This month has seen a legal breakthrough in England & Wales as the Intellectual Property Office, the government body in charge of overseeing trade marks, has granted a multimedia trademark to Japanese technology company Toshiba. The motion mark is effective for a one-second clip which shows their logo zooming outwards as several multi-coloured shapes representing Origami appear and disappear in the background.

Google have also become the first company to register a hologram, displaying the letter “G”, and British companies have now registered motion marks, including a property developer and dairy food company. The door is also open for companies to seek to register sounds under the same regime.

Many different mental pictures and potential uses come to mind at the thought of technology like the hologram, with our first thoughts often jumping to science fiction classics like Star Wars and Red Dwarf, for example. Others will immediately recall the various holographic musical performances that have been engineered after the death of the artist, including Tupac Shakur at Coachella and Michael Jackson at the 2014 Billboard Music Awards. The latter, in fact, instigated a highly complex legal dispute involving a 19th century German- and British-derived technology and a side-lawsuit for cyberstalking, before a settlement was eventually reached in 2016.

While most of us usually associate this technology with our consumption of books, film and TV, I doubt it will come as a shock to many when I say that some of the world’s biggest corporations have committed significant time and expense to this area for another reason entirely. Multimedia (and virtual reality) technology is frequently seen as central to their future marketing and advertising strategy, with its application limited arguably as much by the imagination of the user as the capabilities of the technology itself.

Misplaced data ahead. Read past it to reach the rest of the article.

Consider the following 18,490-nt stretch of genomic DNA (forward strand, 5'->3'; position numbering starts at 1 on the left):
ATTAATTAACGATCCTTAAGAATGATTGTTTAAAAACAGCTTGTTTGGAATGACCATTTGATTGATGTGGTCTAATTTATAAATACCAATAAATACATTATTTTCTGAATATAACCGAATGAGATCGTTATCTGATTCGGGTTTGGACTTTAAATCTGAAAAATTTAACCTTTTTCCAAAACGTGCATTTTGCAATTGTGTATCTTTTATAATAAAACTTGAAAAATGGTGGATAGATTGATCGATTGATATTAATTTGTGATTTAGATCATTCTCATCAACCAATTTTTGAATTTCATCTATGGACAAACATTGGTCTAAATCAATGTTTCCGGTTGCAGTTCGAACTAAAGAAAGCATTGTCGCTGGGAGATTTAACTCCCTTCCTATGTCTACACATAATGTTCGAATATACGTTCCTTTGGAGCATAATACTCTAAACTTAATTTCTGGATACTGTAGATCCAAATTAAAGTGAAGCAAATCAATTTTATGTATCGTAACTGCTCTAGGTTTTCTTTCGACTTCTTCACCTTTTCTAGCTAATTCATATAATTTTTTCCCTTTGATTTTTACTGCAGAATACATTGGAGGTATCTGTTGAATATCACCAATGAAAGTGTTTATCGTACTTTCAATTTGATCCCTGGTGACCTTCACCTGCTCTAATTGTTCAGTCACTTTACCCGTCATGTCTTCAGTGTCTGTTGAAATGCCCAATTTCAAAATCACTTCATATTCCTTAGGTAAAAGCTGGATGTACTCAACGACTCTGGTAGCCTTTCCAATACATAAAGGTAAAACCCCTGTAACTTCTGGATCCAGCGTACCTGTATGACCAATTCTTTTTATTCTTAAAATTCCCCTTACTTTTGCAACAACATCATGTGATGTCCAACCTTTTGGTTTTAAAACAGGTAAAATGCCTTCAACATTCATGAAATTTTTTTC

The potential dangers with the development of this kind of technology have been considered in extensive and often alarming detail in our culture and the media, while there has been a recent spate of news coverage and even a US Congress hearing about the appearance of shockingly convincing “deepfakes”, generally demonstrated through fake videos of celebrities like Keanu Reeves and Mark Zuckerberg speaking.

This seems an appropriate moment to remind ourselves that the accuracy and viability of some of the extraordinary and often dystopian technologies we see in film and TV should be taken with a pinch of salt, if not laughed off altogether.  Human beings have proved to be largely quite poor at predicting the scientific advances of the future – I for one was expecting jetpacks and hover cars to be commonplace by 2020 when I was a child, and it certainly looks at the moment like I am going to be disappointed! But setting aside our failings as prognosticators, to my mind it is an indisputable fact that our development as a species has exploded to an unprecedented degree over recent centuries. This can be seen in the fact that the first trade mark ever was granted in 1876 (6 weeks before the first patent applications for the telephone were filed), for a pale ale beer bottle which is still under that same protection today along with the moving Toshiba logo.

This rapid advancement of science and technology places a major burden on legal systems, as new and previously unanticipated issues either need to be integrated into the existing laws, or the creation and regulation of a dedicated system of rules becomes necessary. In my opinion it is too often political pressures, cost and public opinion which influence the prioritisation of which areas are addressed and the substance of the laws which are made, and the field of intellectual property is no different. It is therefore vitally important for companies to ensure that they have sufficient legal protection and options available to them so they can obtain a favourable result in the event of a contravention by another party.

While this is a relatively young and constantly developing area of law, we here at Farleys would be happy to assist if you require advice into this or any other legal matter, so please call the team today on 0845 287 0939 or submit your enquiry online.